Leader Blues

Friday, July 14, 2006

TOP STORY >>New general set to head Air National Guard

Leader staff writer

IN SHORT: A former chief of staff, Brig. Gen. Riley Porter is ready to take command of the Arkansas Air National Guard at the Jacksonville base.

Brig. Gen. Riley P. Porter, the new commander of the Arkansas Air National Guard, keeps a twisted piece of metal on his immaculate desk at Little Rock Air Force Base to remind him of how close he came to dying while in Iraq three years ago.

“I don’t know what it came from, but it was sizzling when it hit the ground next to me. We didn’t have body armor there, but it wouldn’t of mattered with this,” Porter said studying the inch-wide, three inch long corkscrew of steel.

A former mayor of West Helena, Porter was responsible for getting Balad Air Base started in Iraq, which was nicknamed “Mortaritaville” because of the frequent mortar and rocket attacks.

“It was an honor and privilege to set up Balad Air Force Base. We had nothing to work with in a hostile environment,” Porter said.

With that and 30-plus years of military experience, being responsible for the Guard’s 2,100 airmen should be easy. “The entire Air Force has challenges but we see them as opportunities,” Porter said.

The Arkansas Air National Guard is divided up among three major commands throughout the state including the 189th Airlift Wing and the 123rd Intelligence Squadrons both located at LRAFB; the 188th Fighter Wing at Fort Smith and the 223rd Combat Communications Squadron in Hot Springs.

About 75 people from the Arkansas Air National Guard are currently deployed to the Middle East. America’s Air Guard is responsible for more than 45 percent of airlift and 40 percent of air fuel tankers in the war, says Porter.

A command pilot with over 5,700 flying hours, the general’s background flying KC-135 air fuel tankers and C-130 cargo aircraft makes him a natural fit for the job.

“As a significant percentage of the deployed force, the Air National Guard is definitely a key asset to the Air Force’s Air Mobility Command. My experience, not only from the schoolhouse at Little Rock Air Force Base, but also in some of these key theater locations can benefit the AMC commander with knowledge necessary to manage mobility taskings,” Porter said.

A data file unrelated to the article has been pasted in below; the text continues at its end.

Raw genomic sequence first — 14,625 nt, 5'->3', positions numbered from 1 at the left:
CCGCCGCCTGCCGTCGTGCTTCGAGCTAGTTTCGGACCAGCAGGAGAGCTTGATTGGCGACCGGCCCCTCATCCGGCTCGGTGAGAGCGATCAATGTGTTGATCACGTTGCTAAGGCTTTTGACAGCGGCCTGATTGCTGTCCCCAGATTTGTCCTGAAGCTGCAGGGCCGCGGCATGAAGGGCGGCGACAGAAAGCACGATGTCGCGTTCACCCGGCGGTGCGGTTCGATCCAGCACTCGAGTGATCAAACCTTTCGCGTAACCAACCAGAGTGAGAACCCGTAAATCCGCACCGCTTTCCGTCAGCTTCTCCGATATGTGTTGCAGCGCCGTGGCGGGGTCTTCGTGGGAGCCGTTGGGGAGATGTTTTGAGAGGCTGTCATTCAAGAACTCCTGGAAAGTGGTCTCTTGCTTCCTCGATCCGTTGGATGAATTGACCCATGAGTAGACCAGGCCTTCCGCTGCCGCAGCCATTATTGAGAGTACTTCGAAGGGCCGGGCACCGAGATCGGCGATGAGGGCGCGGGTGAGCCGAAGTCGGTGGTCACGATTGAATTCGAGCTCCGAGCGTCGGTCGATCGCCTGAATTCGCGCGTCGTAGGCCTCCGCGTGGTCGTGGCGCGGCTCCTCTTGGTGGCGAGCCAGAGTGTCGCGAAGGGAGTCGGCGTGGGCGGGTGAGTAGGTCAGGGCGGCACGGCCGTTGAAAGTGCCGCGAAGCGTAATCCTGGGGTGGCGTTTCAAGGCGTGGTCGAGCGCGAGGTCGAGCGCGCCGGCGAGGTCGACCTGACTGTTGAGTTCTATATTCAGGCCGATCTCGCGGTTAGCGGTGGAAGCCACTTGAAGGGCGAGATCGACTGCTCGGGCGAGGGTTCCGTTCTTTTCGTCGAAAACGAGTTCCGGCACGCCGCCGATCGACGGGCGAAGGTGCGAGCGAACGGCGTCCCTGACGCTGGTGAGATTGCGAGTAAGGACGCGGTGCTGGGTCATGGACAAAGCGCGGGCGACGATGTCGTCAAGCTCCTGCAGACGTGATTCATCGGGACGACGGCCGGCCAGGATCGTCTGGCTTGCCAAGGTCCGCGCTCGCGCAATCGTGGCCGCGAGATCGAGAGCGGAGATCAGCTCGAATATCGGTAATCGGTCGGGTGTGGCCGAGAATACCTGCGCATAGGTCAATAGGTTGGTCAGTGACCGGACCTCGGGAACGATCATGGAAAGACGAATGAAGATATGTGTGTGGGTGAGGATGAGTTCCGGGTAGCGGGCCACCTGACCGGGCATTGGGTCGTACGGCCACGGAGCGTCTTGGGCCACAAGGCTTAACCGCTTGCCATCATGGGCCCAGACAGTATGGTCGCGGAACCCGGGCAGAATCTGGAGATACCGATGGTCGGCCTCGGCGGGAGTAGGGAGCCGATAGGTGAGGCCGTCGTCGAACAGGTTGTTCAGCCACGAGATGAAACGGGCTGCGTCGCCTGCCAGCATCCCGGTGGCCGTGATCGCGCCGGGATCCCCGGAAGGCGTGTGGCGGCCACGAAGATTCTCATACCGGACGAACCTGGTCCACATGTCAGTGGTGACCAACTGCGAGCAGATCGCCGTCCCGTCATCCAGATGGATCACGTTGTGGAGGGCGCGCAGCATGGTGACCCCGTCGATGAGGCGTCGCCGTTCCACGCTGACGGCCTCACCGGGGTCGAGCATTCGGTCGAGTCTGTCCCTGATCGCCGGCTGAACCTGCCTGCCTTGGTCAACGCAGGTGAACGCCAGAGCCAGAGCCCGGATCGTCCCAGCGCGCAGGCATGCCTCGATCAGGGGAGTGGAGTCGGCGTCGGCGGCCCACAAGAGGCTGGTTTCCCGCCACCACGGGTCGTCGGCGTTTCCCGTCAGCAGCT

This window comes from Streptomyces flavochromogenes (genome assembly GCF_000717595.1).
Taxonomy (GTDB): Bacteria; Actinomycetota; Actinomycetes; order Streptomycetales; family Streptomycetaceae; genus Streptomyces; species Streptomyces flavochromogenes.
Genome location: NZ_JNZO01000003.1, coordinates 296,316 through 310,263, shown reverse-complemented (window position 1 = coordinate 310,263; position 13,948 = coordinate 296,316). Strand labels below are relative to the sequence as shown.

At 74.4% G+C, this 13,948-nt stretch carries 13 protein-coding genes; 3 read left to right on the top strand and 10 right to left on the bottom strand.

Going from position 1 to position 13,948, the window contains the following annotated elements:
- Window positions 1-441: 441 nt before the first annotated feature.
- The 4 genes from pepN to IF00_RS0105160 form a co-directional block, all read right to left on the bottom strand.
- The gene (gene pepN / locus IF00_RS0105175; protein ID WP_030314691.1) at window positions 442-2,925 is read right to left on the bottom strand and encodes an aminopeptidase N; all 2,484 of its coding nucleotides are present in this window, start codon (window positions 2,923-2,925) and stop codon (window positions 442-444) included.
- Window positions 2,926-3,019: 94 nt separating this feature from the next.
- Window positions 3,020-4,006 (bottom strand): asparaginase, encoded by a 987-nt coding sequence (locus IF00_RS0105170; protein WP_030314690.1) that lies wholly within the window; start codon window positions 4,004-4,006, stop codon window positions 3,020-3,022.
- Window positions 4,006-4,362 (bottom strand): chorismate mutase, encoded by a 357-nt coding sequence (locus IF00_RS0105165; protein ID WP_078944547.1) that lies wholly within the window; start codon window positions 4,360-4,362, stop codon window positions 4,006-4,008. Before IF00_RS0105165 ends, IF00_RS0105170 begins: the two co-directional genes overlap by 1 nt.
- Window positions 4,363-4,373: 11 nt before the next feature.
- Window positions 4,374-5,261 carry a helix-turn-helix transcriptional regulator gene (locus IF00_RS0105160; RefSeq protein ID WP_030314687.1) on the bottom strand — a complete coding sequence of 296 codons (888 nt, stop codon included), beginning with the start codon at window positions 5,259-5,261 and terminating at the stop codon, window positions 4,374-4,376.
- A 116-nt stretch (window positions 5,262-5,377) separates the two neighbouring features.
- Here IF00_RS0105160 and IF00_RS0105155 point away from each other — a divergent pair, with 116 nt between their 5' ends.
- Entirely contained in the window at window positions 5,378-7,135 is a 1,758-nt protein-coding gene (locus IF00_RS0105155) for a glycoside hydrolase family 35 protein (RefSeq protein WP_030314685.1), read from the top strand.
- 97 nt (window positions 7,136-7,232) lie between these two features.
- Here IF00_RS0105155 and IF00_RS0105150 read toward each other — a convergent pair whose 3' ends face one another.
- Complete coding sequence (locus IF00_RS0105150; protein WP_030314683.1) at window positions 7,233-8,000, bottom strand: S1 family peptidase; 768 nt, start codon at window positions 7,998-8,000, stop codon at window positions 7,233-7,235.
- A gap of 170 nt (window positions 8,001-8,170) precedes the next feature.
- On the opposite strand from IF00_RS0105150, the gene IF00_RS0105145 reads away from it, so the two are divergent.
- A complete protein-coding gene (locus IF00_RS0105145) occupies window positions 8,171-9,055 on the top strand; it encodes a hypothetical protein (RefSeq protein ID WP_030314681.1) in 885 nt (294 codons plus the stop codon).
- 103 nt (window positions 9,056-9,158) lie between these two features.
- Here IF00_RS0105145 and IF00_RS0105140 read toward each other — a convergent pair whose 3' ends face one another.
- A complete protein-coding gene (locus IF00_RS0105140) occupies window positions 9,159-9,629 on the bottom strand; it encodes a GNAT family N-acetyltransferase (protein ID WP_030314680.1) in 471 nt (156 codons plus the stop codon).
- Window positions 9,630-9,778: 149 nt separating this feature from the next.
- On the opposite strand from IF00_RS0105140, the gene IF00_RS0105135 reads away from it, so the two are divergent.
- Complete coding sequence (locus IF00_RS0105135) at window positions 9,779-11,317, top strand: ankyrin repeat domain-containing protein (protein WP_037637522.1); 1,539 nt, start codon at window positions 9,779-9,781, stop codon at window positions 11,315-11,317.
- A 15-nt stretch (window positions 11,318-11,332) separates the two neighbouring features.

Porter has been stationed at LRAFB before with the 189th Airlift Wing. Most recently he commanded and directed operations in overseas deployments for units in Kyrgyzstan, Tallil Air Base, Iraq, and Al Udeid Air Base, Qatar.

Among Porter’s list of wishes for the Air Guard are more aircraft nationwide, balancing the operation tempo of the mission with the manpower available and making sure the people are taken care of.

“The people in the Guard make the Guard,” Porter said. The general says he envisions Guardsmen volunteering for Operation Jump Start, a support mission to the Depart-ment of Homeland Security and the Customs and Border Protection Service (CBP) in the southwest United States.

About 200 members of the 39th Brigade Combat Team of the Arkansas Army National Guard will be performing surveillance and reconnaissance, engineering and logistics support along the border of New Mexico and Texas.

The general has a lighter side evidenced in his office including a motion-sensor dinosaur that roars when activated and a collection of military hats from Russia and Kyrgyzstan.

Thanks to technological advances such as e-mail and cell phones, Porter says he plans to work mostly from his home in West Helena. A self-proclaimed country boy, Porter likes yard work and fishing. The general and his wife Denise have two adult daughters and are expecting their first grandchild in a few months.

Porter will officially take command from retiring Brig. Gen. Shelby G. Bryant in ceremonies set for Aug. 6 at Little Rock Air Force Base.